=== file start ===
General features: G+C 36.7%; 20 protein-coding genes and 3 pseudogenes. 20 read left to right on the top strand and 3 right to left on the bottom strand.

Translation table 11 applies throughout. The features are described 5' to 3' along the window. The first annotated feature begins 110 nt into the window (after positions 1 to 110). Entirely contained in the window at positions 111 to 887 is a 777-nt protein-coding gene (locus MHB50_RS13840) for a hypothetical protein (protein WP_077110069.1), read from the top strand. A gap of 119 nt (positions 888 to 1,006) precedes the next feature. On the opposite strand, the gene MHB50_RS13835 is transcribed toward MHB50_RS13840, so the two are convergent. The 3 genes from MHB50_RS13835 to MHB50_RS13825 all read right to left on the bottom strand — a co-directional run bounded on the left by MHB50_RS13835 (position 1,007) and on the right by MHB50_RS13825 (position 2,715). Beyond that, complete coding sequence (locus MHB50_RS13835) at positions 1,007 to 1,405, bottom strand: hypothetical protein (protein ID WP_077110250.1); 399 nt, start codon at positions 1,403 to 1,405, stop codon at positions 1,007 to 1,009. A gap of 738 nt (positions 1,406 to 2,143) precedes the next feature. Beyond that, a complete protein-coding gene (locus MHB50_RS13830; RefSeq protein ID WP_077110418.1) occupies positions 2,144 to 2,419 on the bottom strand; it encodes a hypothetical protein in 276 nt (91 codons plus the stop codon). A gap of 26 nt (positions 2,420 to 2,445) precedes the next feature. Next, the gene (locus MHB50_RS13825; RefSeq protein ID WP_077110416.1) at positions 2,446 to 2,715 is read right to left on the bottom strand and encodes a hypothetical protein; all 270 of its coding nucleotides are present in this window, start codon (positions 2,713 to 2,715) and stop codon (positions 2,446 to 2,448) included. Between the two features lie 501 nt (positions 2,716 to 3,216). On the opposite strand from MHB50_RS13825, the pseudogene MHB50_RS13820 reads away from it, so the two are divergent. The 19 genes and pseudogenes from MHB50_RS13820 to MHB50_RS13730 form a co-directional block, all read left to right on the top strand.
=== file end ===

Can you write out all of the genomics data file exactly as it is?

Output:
General features: G+C 36.7%; 20 protein-coding genes and 3 pseudogenes. 20 read left to right on the top strand and 3 right to left on the bottom strand.

Translation table 11 applies throughout. The features are described 5' to 3' along the window. The first annotated feature begins 110 nt into the window (after positions 1 to 110). Entirely contained in the window at positions 111 to 887 is a 777-nt protein-coding gene (locus MHB50_RS13840) for a hypothetical protein (protein WP_077110069.1), read from the top strand. A gap of 119 nt (positions 888 to 1,006) precedes the next feature. On the opposite strand, the gene MHB50_RS13835 is transcribed toward MHB50_RS13840, so the two are convergent. The 3 genes from MHB50_RS13835 to MHB50_RS13825 all read right to left on the bottom strand — a co-directional run bounded on the left by MHB50_RS13835 (position 1,007) and on the right by MHB50_RS13825 (position 2,715). Beyond that, complete coding sequence (locus MHB50_RS13835) at positions 1,007 to 1,405, bottom strand: hypothetical protein (protein ID WP_077110250.1); 399 nt, start codon at positions 1,403 to 1,405, stop codon at positions 1,007 to 1,009. A gap of 738 nt (positions 1,406 to 2,143) precedes the next feature. Beyond that, a complete protein-coding gene (locus MHB50_RS13830; RefSeq protein ID WP_077110418.1) occupies positions 2,144 to 2,419 on the bottom strand; it encodes a hypothetical protein in 276 nt (91 codons plus the stop codon). A gap of 26 nt (positions 2,420 to 2,445) precedes the next feature. Next, the gene (locus MHB50_RS13825; RefSeq protein ID WP_077110416.1) at positions 2,446 to 2,715 is read right to left on the bottom strand and encodes a hypothetical protein; all 270 of its coding nucleotides are present in this window, start codon (positions 2,713 to 2,715) and stop codon (positions 2,446 to 2,448) included. Between the two features lie 501 nt (positions 2,716 to 3,216). On the opposite strand from MHB50_RS13825, the pseudogene MHB50_RS13820 reads away from it, so the two are divergent. The 19 genes and pseudogenes from MHB50_RS13820 to MHB50_RS13730 form a co-directional block, all read left to right on the top strand.